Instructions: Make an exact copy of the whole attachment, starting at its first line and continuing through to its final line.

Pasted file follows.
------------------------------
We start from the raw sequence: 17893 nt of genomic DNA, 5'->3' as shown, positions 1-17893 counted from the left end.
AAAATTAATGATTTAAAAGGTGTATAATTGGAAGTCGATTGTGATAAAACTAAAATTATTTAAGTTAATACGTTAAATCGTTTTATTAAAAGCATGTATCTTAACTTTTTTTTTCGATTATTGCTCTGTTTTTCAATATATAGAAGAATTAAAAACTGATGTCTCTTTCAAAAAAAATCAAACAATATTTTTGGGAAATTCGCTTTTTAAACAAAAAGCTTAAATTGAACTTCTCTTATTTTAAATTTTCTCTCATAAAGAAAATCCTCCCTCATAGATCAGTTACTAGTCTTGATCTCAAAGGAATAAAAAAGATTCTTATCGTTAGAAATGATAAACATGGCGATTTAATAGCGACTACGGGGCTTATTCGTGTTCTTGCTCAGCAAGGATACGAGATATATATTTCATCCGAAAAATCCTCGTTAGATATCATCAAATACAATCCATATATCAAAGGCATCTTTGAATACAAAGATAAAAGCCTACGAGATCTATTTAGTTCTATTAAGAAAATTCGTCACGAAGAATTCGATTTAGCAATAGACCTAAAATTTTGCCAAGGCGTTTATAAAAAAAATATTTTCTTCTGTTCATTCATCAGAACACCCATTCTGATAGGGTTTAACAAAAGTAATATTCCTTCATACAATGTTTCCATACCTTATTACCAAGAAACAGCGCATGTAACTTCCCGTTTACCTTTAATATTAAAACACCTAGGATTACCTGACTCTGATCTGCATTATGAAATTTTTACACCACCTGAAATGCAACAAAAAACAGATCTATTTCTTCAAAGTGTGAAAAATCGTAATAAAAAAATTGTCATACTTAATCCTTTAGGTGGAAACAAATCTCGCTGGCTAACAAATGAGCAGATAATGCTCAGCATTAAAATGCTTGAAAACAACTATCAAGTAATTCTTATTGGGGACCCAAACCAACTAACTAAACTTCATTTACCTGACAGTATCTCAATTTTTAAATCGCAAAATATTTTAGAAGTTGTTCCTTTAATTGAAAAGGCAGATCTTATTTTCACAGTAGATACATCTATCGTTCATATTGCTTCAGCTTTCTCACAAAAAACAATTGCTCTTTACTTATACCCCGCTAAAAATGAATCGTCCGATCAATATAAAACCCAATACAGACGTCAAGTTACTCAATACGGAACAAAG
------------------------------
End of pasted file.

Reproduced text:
We start from the raw sequence: 17893 nt of genomic DNA, 5'->3' as shown, positions 1-17893 counted from the left end.
AAAATTAATGATTTAAAAGGTGTATAATTGGAAGTCGATTGTGATAAAACTAAAATTATTTAAGTTAATACGTTAAATCGTTTTATTAAAAGCATGTATCTTAACTTTTTTTTTCGATTATTGCTCTGTTTTTCAATATATAGAAGAATTAAAAACTGATGTCTCTTTCAAAAAAAATCAAACAATATTTTTGGGAAATTCGCTTTTTAAACAAAAAGCTTAAATTGAACTTCTCTTATTTTAAATTTTCTCTCATAAAGAAAATCCTCCCTCATAGATCAGTTACTAGTCTTGATCTCAAAGGAATAAAAAAGATTCTTATCGTTAGAAATGATAAACATGGCGATTTAATAGCGACTACGGGGCTTATTCGTGTTCTTGCTCAGCAAGGATACGAGATATATATTTCATCCGAAAAATCCTCGTTAGATATCATCAAATACAATCCATATATCAAAGGCATCTTTGAATACAAAGATAAAAGCCTACGAGATCTATTTAGTTCTATTAAGAAAATTCGTCACGAAGAATTCGATTTAGCAATAGACCTAAAATTTTGCCAAGGCGTTTATAAAAAAAATATTTTCTTCTGTTCATTCATCAGAACACCCATTCTGATAGGGTTTAACAAAAGTAATATTCCTTCATACAATGTTTCCATACCTTATTACCAAGAAACAGCGCATGTAACTTCCCGTTTACCTTTAATATTAAAACACCTAGGATTACCTGACTCTGATCTGCATTATGAAATTTTTACACCACCTGAAATGCAACAAAAAACAGATCTATTTCTTCAAAGTGTGAAAAATCGTAATAAAAAAATTGTCATACTTAATCCTTTAGGTGGAAACAAATCTCGCTGGCTAACAAATGAGCAGATAATGCTCAGCATTAAAATGCTTGAAAACAACTATCAAGTAATTCTTATTGGGGACCCAAACCAACTAACTAAACTTCATTTACCTGACAGTATCTCAATTTTTAAATCGCAAAATATTTTAGAAGTTGTTCCTTTAATTGAAAAGGCAGATCTTATTTTCACAGTAGATACATCTATCGTTCATATTGCTTCAGCTTTCTCACAAAAAACAATTGCTCTTTACTTATACCCCGCTAAAAATGAATCGTCCGATCAATATAAAACCCAATACAGACGTCAAGTTACTCAATACGGAACAAAG